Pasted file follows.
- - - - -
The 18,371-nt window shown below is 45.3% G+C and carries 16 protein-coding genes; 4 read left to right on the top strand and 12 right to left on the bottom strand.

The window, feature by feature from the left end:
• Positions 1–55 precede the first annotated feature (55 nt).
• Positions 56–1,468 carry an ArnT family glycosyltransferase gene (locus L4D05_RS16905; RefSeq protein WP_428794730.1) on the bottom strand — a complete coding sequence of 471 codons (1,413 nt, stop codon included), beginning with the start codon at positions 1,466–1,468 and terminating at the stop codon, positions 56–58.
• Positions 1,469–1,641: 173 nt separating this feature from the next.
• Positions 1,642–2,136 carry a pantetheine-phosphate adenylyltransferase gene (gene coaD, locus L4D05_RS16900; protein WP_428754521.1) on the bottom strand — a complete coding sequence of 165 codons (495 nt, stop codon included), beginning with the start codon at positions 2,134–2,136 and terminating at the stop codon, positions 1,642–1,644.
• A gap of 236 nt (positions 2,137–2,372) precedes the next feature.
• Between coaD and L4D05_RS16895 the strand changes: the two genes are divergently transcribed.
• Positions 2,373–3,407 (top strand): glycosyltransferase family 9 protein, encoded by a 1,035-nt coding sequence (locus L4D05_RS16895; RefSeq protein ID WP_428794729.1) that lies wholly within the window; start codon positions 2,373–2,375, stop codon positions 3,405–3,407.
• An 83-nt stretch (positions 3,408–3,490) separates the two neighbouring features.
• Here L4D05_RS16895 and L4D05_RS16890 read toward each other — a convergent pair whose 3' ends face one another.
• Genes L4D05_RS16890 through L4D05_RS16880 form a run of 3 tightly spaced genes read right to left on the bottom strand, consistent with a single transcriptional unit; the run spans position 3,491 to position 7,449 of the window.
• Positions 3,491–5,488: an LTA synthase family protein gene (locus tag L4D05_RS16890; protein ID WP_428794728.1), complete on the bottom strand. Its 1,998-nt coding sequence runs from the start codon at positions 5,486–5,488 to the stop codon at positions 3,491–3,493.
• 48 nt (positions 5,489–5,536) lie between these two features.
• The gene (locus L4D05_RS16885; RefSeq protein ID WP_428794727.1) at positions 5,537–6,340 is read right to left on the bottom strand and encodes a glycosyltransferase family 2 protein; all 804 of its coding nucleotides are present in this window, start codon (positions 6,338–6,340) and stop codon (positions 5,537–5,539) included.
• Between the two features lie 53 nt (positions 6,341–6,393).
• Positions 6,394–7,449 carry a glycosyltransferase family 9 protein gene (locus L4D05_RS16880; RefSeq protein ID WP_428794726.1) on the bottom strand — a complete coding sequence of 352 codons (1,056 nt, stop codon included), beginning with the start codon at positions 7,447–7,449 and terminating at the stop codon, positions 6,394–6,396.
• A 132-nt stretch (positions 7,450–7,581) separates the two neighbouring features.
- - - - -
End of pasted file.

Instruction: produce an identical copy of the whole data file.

The 18,371-nt window shown below is 45.3% G+C and carries 16 protein-coding genes; 4 read left to right on the top strand and 12 right to left on the bottom strand.

The window, feature by feature from the left end:
• Positions 1–55 precede the first annotated feature (55 nt).
• Positions 56–1,468 carry an ArnT family glycosyltransferase gene (locus L4D05_RS16905; RefSeq protein WP_428794730.1) on the bottom strand — a complete coding sequence of 471 codons (1,413 nt, stop codon included), beginning with the start codon at positions 1,466–1,468 and terminating at the stop codon, positions 56–58.
• Positions 1,469–1,641: 173 nt separating this feature from the next.
• Positions 1,642–2,136 carry a pantetheine-phosphate adenylyltransferase gene (gene coaD, locus L4D05_RS16900; protein WP_428754521.1) on the bottom strand — a complete coding sequence of 165 codons (495 nt, stop codon included), beginning with the start codon at positions 2,134–2,136 and terminating at the stop codon, positions 1,642–1,644.
• A gap of 236 nt (positions 2,137–2,372) precedes the next feature.
• Between coaD and L4D05_RS16895 the strand changes: the two genes are divergently transcribed.
• Positions 2,373–3,407 (top strand): glycosyltransferase family 9 protein, encoded by a 1,035-nt coding sequence (locus L4D05_RS16895; RefSeq protein ID WP_428794729.1) that lies wholly within the window; start codon positions 2,373–2,375, stop codon positions 3,405–3,407.
• An 83-nt stretch (positions 3,408–3,490) separates the two neighbouring features.
• Here L4D05_RS16895 and L4D05_RS16890 read toward each other — a convergent pair whose 3' ends face one another.
• Genes L4D05_RS16890 through L4D05_RS16880 form a run of 3 tightly spaced genes read right to left on the bottom strand, consistent with a single transcriptional unit; the run spans position 3,491 to position 7,449 of the window.
• Positions 3,491–5,488: an LTA synthase family protein gene (locus tag L4D05_RS16890; protein ID WP_428794728.1), complete on the bottom strand. Its 1,998-nt coding sequence runs from the start codon at positions 5,486–5,488 to the stop codon at positions 3,491–3,493.
• 48 nt (positions 5,489–5,536) lie between these two features.
• The gene (locus L4D05_RS16885; RefSeq protein ID WP_428794727.1) at positions 5,537–6,340 is read right to left on the bottom strand and encodes a glycosyltransferase family 2 protein; all 804 of its coding nucleotides are present in this window, start codon (positions 6,338–6,340) and stop codon (positions 5,537–5,539) included.
• Between the two features lie 53 nt (positions 6,341–6,393).
• Positions 6,394–7,449 carry a glycosyltransferase family 9 protein gene (locus L4D05_RS16880; RefSeq protein ID WP_428794726.1) on the bottom strand — a complete coding sequence of 352 codons (1,056 nt, stop codon included), beginning with the start codon at positions 7,447–7,449 and terminating at the stop codon, positions 6,394–6,396.
• A 132-nt stretch (positions 7,450–7,581) separates the two neighbouring features.